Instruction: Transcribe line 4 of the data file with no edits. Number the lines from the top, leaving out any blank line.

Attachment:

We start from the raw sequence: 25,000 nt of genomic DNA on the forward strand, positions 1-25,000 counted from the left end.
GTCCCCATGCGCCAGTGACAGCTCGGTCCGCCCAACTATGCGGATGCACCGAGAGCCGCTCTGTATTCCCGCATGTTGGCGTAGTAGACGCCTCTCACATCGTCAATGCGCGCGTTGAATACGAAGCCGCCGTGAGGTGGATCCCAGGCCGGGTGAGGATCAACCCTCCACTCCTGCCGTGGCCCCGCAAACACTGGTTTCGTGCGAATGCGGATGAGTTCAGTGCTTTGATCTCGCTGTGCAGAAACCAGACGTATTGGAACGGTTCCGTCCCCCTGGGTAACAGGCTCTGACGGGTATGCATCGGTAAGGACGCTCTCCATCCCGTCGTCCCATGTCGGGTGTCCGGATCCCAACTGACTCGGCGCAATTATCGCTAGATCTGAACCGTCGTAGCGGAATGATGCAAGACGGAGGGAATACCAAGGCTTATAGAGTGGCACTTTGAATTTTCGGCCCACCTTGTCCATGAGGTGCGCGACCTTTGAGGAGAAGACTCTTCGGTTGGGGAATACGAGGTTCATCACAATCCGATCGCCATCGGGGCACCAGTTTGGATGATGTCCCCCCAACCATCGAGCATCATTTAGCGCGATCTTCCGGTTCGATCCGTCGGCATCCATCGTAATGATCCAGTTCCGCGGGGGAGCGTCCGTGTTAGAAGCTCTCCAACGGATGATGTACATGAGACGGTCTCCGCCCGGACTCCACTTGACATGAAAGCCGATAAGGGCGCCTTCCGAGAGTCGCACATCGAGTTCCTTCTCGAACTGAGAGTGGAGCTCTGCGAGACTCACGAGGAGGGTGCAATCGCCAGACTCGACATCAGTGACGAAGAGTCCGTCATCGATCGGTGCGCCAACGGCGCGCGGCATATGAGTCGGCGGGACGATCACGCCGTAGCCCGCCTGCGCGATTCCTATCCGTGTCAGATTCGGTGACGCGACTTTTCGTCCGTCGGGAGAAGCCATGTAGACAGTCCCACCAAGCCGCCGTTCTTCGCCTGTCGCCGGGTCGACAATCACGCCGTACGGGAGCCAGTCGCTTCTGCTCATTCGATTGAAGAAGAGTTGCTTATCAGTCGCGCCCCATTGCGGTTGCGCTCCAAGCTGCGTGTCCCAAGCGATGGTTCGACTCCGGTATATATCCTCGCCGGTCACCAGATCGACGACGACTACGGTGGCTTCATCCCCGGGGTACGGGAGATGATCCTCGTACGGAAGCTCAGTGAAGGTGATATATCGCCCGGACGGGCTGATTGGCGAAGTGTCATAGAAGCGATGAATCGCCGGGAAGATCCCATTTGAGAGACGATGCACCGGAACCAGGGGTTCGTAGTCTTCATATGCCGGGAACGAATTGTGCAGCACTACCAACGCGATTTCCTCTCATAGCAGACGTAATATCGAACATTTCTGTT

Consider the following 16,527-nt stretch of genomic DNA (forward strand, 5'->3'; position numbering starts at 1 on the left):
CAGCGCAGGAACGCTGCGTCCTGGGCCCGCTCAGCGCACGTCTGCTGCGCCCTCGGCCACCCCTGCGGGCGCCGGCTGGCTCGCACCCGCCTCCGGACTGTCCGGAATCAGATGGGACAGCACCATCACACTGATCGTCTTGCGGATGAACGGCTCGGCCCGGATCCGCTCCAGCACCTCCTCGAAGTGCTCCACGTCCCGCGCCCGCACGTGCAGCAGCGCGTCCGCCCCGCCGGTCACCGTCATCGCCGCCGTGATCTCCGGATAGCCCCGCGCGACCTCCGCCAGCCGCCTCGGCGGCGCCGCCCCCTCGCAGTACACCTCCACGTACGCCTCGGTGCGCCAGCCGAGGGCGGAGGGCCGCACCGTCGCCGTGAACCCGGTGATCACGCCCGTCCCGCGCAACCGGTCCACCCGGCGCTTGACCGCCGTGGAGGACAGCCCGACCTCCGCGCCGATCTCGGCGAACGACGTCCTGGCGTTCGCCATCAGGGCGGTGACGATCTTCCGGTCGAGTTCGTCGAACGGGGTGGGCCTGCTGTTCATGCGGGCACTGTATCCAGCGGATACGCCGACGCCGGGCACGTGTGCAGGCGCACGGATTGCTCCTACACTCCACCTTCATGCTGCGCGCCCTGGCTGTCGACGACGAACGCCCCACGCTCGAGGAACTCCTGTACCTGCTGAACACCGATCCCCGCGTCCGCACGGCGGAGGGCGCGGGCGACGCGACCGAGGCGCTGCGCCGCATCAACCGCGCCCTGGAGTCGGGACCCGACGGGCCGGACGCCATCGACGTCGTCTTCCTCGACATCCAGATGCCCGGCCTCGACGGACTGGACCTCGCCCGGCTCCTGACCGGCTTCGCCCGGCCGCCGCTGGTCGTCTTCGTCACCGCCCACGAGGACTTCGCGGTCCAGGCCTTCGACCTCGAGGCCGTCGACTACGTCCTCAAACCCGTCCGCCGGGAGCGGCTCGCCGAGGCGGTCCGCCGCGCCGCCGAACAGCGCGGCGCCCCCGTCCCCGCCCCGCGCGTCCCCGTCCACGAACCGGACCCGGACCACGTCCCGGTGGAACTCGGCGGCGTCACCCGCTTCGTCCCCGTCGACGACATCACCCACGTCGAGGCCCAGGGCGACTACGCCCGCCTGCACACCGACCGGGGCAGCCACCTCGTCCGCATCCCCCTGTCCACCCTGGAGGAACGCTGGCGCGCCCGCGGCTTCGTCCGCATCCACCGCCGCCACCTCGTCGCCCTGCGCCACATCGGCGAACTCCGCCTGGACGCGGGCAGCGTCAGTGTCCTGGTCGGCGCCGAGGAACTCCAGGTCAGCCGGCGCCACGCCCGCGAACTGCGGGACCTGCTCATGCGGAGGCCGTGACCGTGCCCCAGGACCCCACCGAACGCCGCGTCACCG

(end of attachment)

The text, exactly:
CAGCGCAGGAACGCTGCGTCCTGGGCCCGCTCAGCGCACGTCTGCTGCGCCCTCGGCCACCCCTGCGGGCGCCGGCTGGCTCGCACCCGCCTCCGGACTGTCCGGAATCAGATGGGACAGCACCATCACACTGATCGTCTTGCGGATGAACGGCTCGGCCCGGATCCGCTCCAGCACCTCCTCGAAGTGCTCCACGTCCCGCGCCCGCACGTGCAGCAGCGCGTCCGCCCCGCCGGTCACCGTCATCGCCGCCGTGATCTCCGGATAGCCCCGCGCGACCTCCGCCAGCCGCCTCGGCGGCGCCGCCCCCTCGCAGTACACCTCCACGTACGCCTCGGTGCGCCAGCCGAGGGCGGAGGGCCGCACCGTCGCCGTGAACCCGGTGATCACGCCCGTCCCGCGCAACCGGTCCACCCGGCGCTTGACCGCCGTGGAGGACAGCCCGACCTCCGCGCCGATCTCGGCGAACGACGTCCTGGCGTTCGCCATCAGGGCGGTGACGATCTTCCGGTCGAGTTCGTCGAACGGGGTGGGCCTGCTGTTCATGCGGGCACTGTATCCAGCGGATACGCCGACGCCGGGCACGTGTGCAGGCGCACGGATTGCTCCTACACTCCACCTTCATGCTGCGCGCCCTGGCTGTCGACGACGAACGCCCCACGCTCGAGGAACTCCTGTACCTGCTGAACACCGATCCCCGCGTCCGCACGGCGGAGGGCGCGGGCGACGCGACCGAGGCGCTGCGCCGCATCAACCGCGCCCTGGAGTCGGGACCCGACGGGCCGGACGCCATCGACGTCGTCTTCCTCGACATCCAGATGCCCGGCCTCGACGGACTGGACCTCGCCCGGCTCCTGACCGGCTTCGCCCGGCCGCCGCTGGTCGTCTTCGTCACCGCCCACGAGGACTTCGCGGTCCAGGCCTTCGACCTCGAGGCCGTCGACTACGTCCTCAAACCCGTCCGCCGGGAGCGGCTCGCCGAGGCGGTCCGCCGCGCCGCCGAACAGCGCGGCGCCCCCGTCCCCGCCCCGCGCGTCCCCGTCCACGAACCGGACCCGGACCACGTCCCGGTGGAACTCGGCGGCGTCACCCGCTTCGTCCCCGTCGACGACATCACCCACGTCGAGGCCCAGGGCGACTACGCCCGCCTGCACACCGACCGGGGCAGCCACCTCGTCCGCATCCCCCTGTCCACCCTGGAGGAACGCTGGCGCGCCCGCGGCTTCGTCCGCATCCACCGCCGCCACCTCGTCGCCCTGCGCCACATCGGCGAACTCCGCCTGGACGCGGGCAGCGTCAGTGTCCTGGTCGGCGCCGAGGAACTCCAGGTCAGCCGGCGCCACGCCCGCGAACTGCGGGACCTGCTCATGCGGAGGCCGTGACCGTGCCCCAGGACCCCACCGAACGCCGCGTCACCG